Public skepticism on China’s role in Singapore’s S$1.8 billion arrests: Beyond Shanmugam’s denials

Singapore’s role as a major financial hub often places it under scrutiny regarding the movement of vast sums of money, both legitimate and questionable.

The startling island-wide arrests of ten foreign nationals, connected to a staggering S$1.8 billion money laundering case on 15 August, have indisputably jolted the city-state.

At the crux of the debate is timing. The Minister of Home Affairs and Law, K Shanmugam, clarified in an interview with the Chinese newspaper, Lianhe Zaobao, that the investigation and subsequent arrests weren’t influenced by external events, particularly China’s Foreign Minister Wang Yi’s visit on 10 August.

Mr Shanmugam noted that the investigation had spanned several months. The police had diligently traced illicit activities within Singapore and abroad, identified the culprits, and scrutinized the fund flows.

Earlier, the Monetary Authority of Singapore (MAS) emphasized that prior intelligence and data from suspicious transaction reports (STRs) submitted by Singaporean financial institutions (FIs) had alerted the CAD to potential irregularities in the financial sector.

Conversely, the Singapore Police Force (SPF) indicated its investigation began based on tips about alleged illegal activities, particularly those centred on the use of counterfeit documents to trace the origins of funds in Singaporean bank accounts.

Subsequent thorough investigations, strengthened by intelligence and review of STRs, pinpointed a group of foreign nationals under suspicion of money laundering.

These funds are believed to have originated from their international organized crime ventures, ranging from scams to online gambling.

Mr Shanmugam highlighted the complexity of concluding such intricate investigations swiftly, pointing out that those familiar with such endeavours would understand the effort and time required.

Yet, the events appear somewhat coincidental, leading the public to speculate.

For example, all the accused originate from Fujian, China. This shared origin, combined with other specifics, paints a compelling picture.

Consider Vang Shui Ming, a 42-year-old Turkish national from Fujian. Singaporean authorities seized assets from him, including an astonishing S$962,000 in cash from his home.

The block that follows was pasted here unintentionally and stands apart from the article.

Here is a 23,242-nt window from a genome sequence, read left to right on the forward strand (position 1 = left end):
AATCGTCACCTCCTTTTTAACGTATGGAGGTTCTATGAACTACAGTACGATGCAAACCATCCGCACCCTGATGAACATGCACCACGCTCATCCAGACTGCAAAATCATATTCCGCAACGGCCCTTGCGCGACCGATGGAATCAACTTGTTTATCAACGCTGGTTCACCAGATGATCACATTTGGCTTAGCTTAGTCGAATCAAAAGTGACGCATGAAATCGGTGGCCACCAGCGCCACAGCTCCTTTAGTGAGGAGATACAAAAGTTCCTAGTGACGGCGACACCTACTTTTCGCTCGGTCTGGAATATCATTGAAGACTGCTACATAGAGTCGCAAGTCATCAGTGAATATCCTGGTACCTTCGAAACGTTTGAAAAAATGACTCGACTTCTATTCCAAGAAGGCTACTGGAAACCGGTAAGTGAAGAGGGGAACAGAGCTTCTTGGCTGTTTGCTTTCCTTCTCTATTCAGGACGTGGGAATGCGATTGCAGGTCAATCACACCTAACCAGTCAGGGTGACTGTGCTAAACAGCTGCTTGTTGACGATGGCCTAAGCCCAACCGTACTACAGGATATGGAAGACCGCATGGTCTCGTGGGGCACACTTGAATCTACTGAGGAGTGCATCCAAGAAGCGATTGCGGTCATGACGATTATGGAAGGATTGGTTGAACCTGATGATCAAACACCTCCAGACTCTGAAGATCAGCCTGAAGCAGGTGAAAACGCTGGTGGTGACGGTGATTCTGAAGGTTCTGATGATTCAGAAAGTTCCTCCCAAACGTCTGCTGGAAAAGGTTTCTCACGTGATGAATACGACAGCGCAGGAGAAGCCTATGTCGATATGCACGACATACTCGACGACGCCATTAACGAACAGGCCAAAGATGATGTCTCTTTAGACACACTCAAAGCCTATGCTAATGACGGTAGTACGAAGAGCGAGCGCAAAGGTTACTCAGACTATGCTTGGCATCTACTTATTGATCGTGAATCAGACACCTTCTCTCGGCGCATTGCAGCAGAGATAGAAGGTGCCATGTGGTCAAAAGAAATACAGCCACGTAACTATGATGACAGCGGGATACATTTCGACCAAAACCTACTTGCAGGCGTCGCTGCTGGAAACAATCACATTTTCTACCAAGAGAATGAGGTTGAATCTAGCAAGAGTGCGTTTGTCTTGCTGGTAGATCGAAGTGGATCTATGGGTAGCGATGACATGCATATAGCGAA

There’s also the notable acquisition of luxurious properties, such as the purchase of 20 units at CanningHill Piers for S$85 million just a year prior to the arrests.

The Business Times, in August 2021, detailed Su Haijin’s acquisition of two adjoining bungalows at Sentosa Cove, totalling a reported S$36.37 million.

As for Su Haijin’s brother, Su Baolin, assets worth over S$130 million were seized from him and his spouse. Notably, Su Baolin paid S$39.33 million for a Sentosa Cove bungalow with a sea view in April 2021.

Chinese authorities had reportedly sought Vang and his brother, Wang Shuiting for his involvement in a group developing and maintaining profit-oriented gambling platforms.

Another individual, Su Yongcan, also arrested, is sought by Chinese authorities for his ties to a 2017 gambling syndicate.

Su Haijin, with S$4.06 million in a UOB account, is alleged by the prosecution to have funds stemming from illegal remote gambling offenses.

The pressing question remains: Did China share this information with Singapore? If so, when?

A Twitter post by Vanessa Gao on 16 August claimed that Singapore’s Commercial Affairs Department (CAD) had covertly established a task force about three months prior.

This team was said to have focused on the dealings of these Fujian-origin foreign nationals, tracing covert transactions via Citibank linked to gambling and narcotics.

It’s still a matter of debate as to whether Singapore’s authorities had been surveilling these individuals even before this period, given how the ten arrested had managed to move over S$1.8 billion of assets more than a year before investigations were supposedly initiated.

Linking these elements with Gao’s enigmatic tweet about an impending visit from a team of the Chinese Ministry of Public Security on 21 August, it crafts a story hard for the typical Singaporean to dismiss.

Although Mr Shanmugam refutes foreign meddling in the apprehensions, given the timeline of occurrences and the undeniable connections to China, it’s evident why some Singaporeans sense a deeper narrative.

As the court proceedings progress and fresh facts come to light, the storyline might shift. However, for now, public doubt, anchored in the maze of events and timings, stands warranted.

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